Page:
An Incomplete List of Things I’d Need to Know In Order Not to Be A Total Impostor

In honor of folks freaked out about how many things they “have to” do to advance their career, I present a very partial list of things I’ve been encouraged or expected to do/know since I got into games.

Not shown: which of these were fantastic advice, which were legit job requirements, and which were gatekeeping.

  • history and canon of literary hypertext in the 90s
  • improv technique
  • theories of narratology
  • all works of Infocom, Scott Adams, Melbourne House, Magnetic Scrolls, etc
  • canon and design trends in CYOA and gamebooks
  • who’s who in Oulipo
  • history of text adventures in languages other than English
  • state of digital humanities as a field
  • Prolog, Answer Set Programming, and other logic programming approaches
  • general history of table-top roleplaying game development and some rough concept of what goes on in LARP design both North American and Nordic
  • Agile dev practices and a bunch of specific associated software and systems
  • every game ever submitted to the IF Comp in its 24 years of history
  • transmedia: what are/were the major projects, what are/were the tools, why haven’t we heard so much about it lately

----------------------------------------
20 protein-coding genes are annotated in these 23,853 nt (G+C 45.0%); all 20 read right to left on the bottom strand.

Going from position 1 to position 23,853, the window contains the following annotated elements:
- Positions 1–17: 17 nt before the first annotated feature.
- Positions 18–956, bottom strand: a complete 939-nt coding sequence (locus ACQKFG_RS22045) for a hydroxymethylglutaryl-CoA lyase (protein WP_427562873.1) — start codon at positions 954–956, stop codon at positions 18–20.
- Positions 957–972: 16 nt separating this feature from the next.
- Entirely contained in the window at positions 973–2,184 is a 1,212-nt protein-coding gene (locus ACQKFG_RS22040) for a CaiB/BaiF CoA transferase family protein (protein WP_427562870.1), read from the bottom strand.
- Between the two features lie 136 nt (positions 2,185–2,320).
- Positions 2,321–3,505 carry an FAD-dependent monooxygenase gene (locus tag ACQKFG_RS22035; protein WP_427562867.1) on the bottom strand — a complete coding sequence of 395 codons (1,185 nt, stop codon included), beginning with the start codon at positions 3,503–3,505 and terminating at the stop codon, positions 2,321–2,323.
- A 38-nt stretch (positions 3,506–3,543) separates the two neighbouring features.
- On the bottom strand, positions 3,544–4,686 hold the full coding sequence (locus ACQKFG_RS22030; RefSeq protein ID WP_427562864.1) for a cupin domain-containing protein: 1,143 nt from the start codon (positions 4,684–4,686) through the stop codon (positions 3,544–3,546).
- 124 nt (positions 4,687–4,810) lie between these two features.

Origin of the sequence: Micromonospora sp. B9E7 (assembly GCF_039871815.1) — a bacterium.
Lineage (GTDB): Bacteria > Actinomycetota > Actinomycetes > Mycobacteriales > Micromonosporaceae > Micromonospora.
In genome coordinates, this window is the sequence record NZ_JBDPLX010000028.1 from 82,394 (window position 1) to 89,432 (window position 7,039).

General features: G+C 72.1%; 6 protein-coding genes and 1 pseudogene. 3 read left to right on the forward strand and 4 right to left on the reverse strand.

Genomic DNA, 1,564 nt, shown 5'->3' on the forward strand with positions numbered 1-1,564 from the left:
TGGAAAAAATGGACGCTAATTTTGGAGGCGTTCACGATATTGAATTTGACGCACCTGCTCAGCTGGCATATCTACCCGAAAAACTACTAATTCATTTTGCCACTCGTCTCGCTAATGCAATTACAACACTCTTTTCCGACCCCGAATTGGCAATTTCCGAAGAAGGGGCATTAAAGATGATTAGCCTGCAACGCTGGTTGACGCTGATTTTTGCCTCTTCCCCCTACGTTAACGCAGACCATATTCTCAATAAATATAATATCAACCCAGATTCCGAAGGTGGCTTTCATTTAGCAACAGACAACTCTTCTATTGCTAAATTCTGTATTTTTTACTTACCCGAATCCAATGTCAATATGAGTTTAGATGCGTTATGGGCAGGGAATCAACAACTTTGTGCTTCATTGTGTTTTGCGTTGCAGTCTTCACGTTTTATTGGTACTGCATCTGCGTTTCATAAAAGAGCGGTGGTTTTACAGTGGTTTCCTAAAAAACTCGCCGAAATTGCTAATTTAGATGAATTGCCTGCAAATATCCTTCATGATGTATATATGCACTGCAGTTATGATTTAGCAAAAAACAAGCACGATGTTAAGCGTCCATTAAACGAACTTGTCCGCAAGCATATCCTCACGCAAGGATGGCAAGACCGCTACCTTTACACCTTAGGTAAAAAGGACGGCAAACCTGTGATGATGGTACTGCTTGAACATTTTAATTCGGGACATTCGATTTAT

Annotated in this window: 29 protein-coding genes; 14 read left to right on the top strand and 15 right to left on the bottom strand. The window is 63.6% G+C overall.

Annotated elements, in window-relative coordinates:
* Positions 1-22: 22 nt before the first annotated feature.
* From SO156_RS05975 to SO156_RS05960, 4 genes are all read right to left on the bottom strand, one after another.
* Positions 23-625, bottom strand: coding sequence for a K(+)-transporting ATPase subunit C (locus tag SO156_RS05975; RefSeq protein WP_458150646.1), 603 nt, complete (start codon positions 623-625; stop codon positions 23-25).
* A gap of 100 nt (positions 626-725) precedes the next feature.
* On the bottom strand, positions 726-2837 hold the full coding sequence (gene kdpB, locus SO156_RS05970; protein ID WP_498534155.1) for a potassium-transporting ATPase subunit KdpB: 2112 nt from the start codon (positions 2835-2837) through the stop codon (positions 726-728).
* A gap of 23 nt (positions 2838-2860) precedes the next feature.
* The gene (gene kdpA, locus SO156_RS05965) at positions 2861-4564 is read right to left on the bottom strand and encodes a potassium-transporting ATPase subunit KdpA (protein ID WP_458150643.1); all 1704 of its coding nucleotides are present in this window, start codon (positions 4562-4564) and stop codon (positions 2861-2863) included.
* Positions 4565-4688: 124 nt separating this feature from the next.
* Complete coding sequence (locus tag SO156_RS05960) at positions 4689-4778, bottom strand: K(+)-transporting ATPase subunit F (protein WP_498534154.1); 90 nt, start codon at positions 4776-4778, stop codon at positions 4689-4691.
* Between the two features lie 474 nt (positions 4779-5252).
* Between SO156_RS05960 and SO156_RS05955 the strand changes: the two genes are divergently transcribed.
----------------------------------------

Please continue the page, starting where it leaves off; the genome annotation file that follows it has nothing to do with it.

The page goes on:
• running safe and inclusive spaces, codes of conduct and the arguments concerning these
  • nonprofit fundraising and institutional development
  • JavaScript
  • who is working on narrative games, game AI, or procedural generation at the academic, indie, and AAA levels in the US and Europe and ideally elsewhere also
  • freelance scheduling, billing, networking, insurance, accounting, marketing and time-management strategies
  • recent developments in interactive video and audio
  • conversational pragmatics
  • stage magic techniques
  • C#
  • norms of participation in academic conference program committees and journal reviewing
  • marginalized authors in games and IF, and standout works that capture unusual experiences
  • the landscape of London games/writing/journalism/TV/radio personalities specifically
  • escape room design and canon
  • interactive documentaries, canon and tooling
  • roguelites
  • the complete oeuvre of Telltale
  • locational games, canon and tooling
  • Lua
  • every game that’s nominated for an IGF narrative award or other industry writing award, whether or not I was on the judging panel at the time
  • uses of interactive storytelling in museums and cultural heritage sites
  • who’s who in speculative fiction and what they’re doing these days
  • standard wisdom about running startups, MVPs, and attracting investment
  • ontology and knowledge representation
  • writing for voice actors
  • accessible app design for narrative-heavy apps
  • art direction
  • educational game design and requirements for school-facing projects
  • design practices for VR and AR
  • how to deal with being interrupted repeatedly, and other apparently gendered behavior that is hard to call out in the moment
  • TADS, StoryNexus, StorySpace, Varytale, Twine, ink, Tracery, Texture, Unity, Unreal, GameMaker Studio, Hugo, Alan, Quest, Ren’Py, AIML, ChatScript, and assorted specific modding tools; how to plug these together, in some cases
  • physical object storytelling, both in terms of common practice and in terms of production methods
  • theme park design